For example, as seen in Fig (1) above, if one side of the street has ASP regulations on Monday from 11:00am – 12:30pm, that side of the street will continue to be swept on Monday (the latest day posted) from 11:00am – 12:30pm. 

As seen in Fig (2) above, if another side of the street has ASP regulations on Thursday from 11:00am – 12:30pm, that side of the street will continue to be swept on Thursday (the latest day posted) at those times.

If, as seen in Fig (3) above, one side of the street has ASP regulations on Monday and Thursday from 11:00am – 12:30pm, that side of the street will be swept on Thursday only (the latest day posted) and you only have to move your car on Thursday.

In another example, if the ASP sign says one side of the street is cleaned on Tuesdays and Fridays from 11:00am – 12:30pm, you only have to move your car from that side of the street on Friday.

Does this apply to metered areas?

No. Daily sweeping in metered areas, including 30-minute parking restrictions Monday through Saturday in metered areas, will not change. Parking meters remain in effect.

Does this affect other parking regulations?

This change only affects street sweeping regulations, indicated by the Sanitation Broom Symbol. This change does not affect No Stopping or No Standing restrictions, or No Parking areas that do not have the Sanitation Broom Symbol. These changes do not includes areas with posted restrictions other than ASP rules.

Since the Alternate Side Parking Regulation signs have not been altered to reflect these announced changes, we expect the ASP rules will return to the posted signage rules once the effects of the pandemic have worn off.

 

For further explanation or updates to these reforms, please go to NYCDOT.

Please also look and listen to your local news for announcements from the Dept of Transportation for any updates of these Covid reforms.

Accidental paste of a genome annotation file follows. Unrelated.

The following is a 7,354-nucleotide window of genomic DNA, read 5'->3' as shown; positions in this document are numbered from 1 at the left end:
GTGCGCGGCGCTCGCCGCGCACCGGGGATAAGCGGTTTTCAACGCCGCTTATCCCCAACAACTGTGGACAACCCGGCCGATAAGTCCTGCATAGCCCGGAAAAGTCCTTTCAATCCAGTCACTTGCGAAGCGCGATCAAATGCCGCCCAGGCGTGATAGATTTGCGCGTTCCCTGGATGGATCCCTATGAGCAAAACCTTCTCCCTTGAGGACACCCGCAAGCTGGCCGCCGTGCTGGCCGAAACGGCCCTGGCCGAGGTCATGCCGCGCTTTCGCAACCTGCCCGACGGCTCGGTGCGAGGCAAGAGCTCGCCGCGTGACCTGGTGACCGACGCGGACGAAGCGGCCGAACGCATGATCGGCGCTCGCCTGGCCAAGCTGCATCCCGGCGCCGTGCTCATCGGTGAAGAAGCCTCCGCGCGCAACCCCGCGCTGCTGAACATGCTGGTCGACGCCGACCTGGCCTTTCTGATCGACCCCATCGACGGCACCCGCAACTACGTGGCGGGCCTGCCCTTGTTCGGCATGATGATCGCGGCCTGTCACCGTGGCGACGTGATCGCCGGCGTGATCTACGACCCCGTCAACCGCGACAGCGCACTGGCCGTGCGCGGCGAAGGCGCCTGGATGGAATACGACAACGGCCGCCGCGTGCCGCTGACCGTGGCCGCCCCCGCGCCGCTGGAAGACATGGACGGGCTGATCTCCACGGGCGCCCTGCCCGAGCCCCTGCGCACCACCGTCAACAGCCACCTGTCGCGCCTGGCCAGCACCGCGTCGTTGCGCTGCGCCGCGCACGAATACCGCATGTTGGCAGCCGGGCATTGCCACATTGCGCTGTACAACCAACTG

Monday, February 11, 2019

The Great Parking Sign Redesign
[click for demo of
new Parking Signs]

Most of us who park in this city have had a chance to see the parking signs redesign that started last year. Slowly the familiar signs are being replaced by something a little newer, a little cleaner, its look a little more modern.

The Old and the New

True the old signs are wearing, and something more closely resembling New York Fun World, the ultimate tourist destination is worth the enormous price of orders generated, raw materials expended, signs manufactured, work crews dispersed, not to mention the inevitable repairs and fixes, etc, right? But I personally am not loving this new design enough to justify the huge expense and if New York really dreams of being a tourist mecca where pedestrians are safe, traffic is systematically choked off our streets and people of all nationalities will actually understand our traffic rules, then why not use a parking signage that is immediately understood across all languages. Something international and intuitive. Like for a simple Alternate Side parking Sign:


Read it as a sweep of the hour hand.
Ok, I admit this is my design, my solution for simplifying parking rules in a city where understanding where to park is worse than a word problem. And it works very well for our parallelspaces.com parking map app, but by itself is probably not enough. So how about this:

Offered at a low low price

It is immediately understandable, universal in its appeal and also speaks in plain English in case you didn’t get it the first time.

You made it this far. Why not check out a short demo of new Parking Signs?

Wednesday, January 9, 2019

Wednesday, October 3, 2018

How NOT to Double Park, Please!

Is it true that some New Yorkers still don't know how to double park?
It's simple: If any of the vehicles legally parked at the curb cannot get out because of your vehicle, you deserve that ticket.

You, who doesn't care, won't share or is ignorantly unaware, this simple graphic is for you:


Don't box someone in!
Duh!

Wednesday, July 25, 2018

More Traffic Cams (the merrier)

For those of us who love a sure thing, wunderground.com has consolidated the NY DOT Traffic Cams with those of other citizens or businesses to give a better picture of how traffic is running around the city. It also predicts current weather with incredible accuracy:
http://www.wunderground.com/cgi-bin/findweather/getForecast?query=10081



Another interface of the same grouping is through weather.com:
http://www.weather.com/weather/today/New+York+NY+10025:4:US

 
More is better!